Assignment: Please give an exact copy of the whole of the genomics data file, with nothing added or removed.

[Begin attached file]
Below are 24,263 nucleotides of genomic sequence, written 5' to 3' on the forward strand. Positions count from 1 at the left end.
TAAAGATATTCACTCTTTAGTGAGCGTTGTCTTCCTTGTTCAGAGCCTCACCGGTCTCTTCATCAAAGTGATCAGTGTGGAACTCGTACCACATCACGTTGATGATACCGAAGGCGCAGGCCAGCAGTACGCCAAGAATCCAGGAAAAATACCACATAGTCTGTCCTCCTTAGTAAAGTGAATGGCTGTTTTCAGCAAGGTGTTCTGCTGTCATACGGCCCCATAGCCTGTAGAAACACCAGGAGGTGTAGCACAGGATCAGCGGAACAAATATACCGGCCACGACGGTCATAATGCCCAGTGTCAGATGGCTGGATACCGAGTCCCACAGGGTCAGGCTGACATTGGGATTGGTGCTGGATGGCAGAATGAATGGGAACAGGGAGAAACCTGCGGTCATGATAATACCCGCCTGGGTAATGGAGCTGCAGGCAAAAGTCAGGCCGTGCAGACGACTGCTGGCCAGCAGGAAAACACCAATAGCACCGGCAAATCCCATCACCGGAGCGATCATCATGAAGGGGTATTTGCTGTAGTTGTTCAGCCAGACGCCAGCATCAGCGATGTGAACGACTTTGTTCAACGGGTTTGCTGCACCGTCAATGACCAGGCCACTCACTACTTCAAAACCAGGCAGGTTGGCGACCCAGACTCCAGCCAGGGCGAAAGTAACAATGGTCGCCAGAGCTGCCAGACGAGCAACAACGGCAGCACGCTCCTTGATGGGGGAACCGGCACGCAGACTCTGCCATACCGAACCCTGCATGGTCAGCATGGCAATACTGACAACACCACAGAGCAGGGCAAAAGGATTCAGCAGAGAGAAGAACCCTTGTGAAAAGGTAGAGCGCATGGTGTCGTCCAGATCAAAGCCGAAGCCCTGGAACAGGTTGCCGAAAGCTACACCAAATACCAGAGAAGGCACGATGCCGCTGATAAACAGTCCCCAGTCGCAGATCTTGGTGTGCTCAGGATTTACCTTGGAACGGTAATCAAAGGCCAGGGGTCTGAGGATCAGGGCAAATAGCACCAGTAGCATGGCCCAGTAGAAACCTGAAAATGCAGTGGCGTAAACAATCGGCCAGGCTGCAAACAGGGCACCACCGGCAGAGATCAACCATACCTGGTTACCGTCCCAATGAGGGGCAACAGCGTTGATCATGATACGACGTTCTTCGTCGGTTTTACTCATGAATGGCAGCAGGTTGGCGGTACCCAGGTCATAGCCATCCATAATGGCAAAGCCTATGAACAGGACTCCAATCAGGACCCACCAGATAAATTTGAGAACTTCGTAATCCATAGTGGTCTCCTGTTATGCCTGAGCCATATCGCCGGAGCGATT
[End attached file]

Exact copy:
Below are 24,263 nucleotides of genomic sequence, written 5' to 3' on the forward strand. Positions count from 1 at the left end.
TAAAGATATTCACTCTTTAGTGAGCGTTGTCTTCCTTGTTCAGAGCCTCACCGGTCTCTTCATCAAAGTGATCAGTGTGGAACTCGTACCACATCACGTTGATGATACCGAAGGCGCAGGCCAGCAGTACGCCAAGAATCCAGGAAAAATACCACATAGTCTGTCCTCCTTAGTAAAGTGAATGGCTGTTTTCAGCAAGGTGTTCTGCTGTCATACGGCCCCATAGCCTGTAGAAACACCAGGAGGTGTAGCACAGGATCAGCGGAACAAATATACCGGCCACGACGGTCATAATGCCCAGTGTCAGATGGCTGGATACCGAGTCCCACAGGGTCAGGCTGACATTGGGATTGGTGCTGGATGGCAGAATGAATGGGAACAGGGAGAAACCTGCGGTCATGATAATACCCGCCTGGGTAATGGAGCTGCAGGCAAAAGTCAGGCCGTGCAGACGACTGCTGGCCAGCAGGAAAACACCAATAGCACCGGCAAATCCCATCACCGGAGCGATCATCATGAAGGGGTATTTGCTGTAGTTGTTCAGCCAGACGCCAGCATCAGCGATGTGAACGACTTTGTTCAACGGGTTTGCTGCACCGTCAATGACCAGGCCACTCACTACTTCAAAACCAGGCAGGTTGGCGACCCAGACTCCAGCCAGGGCGAAAGTAACAATGGTCGCCAGAGCTGCCAGACGAGCAACAACGGCAGCACGCTCCTTGATGGGGGAACCGGCACGCAGACTCTGCCATACCGAACCCTGCATGGTCAGCATGGCAATACTGACAACACCACAGAGCAGGGCAAAAGGATTCAGCAGAGAGAAGAACCCTTGTGAAAAGGTAGAGCGCATGGTGTCGTCCAGATCAAAGCCGAAGCCCTGGAACAGGTTGCCGAAAGCTACACCAAATACCAGAGAAGGCACGATGCCGCTGATAAACAGTCCCCAGTCGCAGATCTTGGTGTGCTCAGGATTTACCTTGGAACGGTAATCAAAGGCCAGGGGTCTGAGGATCAGGGCAAATAGCACCAGTAGCATGGCCCAGTAGAAACCTGAAAATGCAGTGGCGTAAACAATCGGCCAGGCTGCAAACAGGGCACCACCGGCAGAGATCAACCATACCTGGTTACCGTCCCAATGAGGGGCAACAGCGTTGATCATGATACGACGTTCTTCGTCGGTTTTACTCATGAATGGCAGCAGGTTGGCGGTACCCAGGTCATAGCCATCCATAATGGCAAAGCCTATGAACAGGACTCCAATCAGGACCCACCAGATAAATTTGAGAACTTCGTAATCCATAGTGGTCTCCTGTTATGCCTGAGCCATATCGCCGGAGCGATT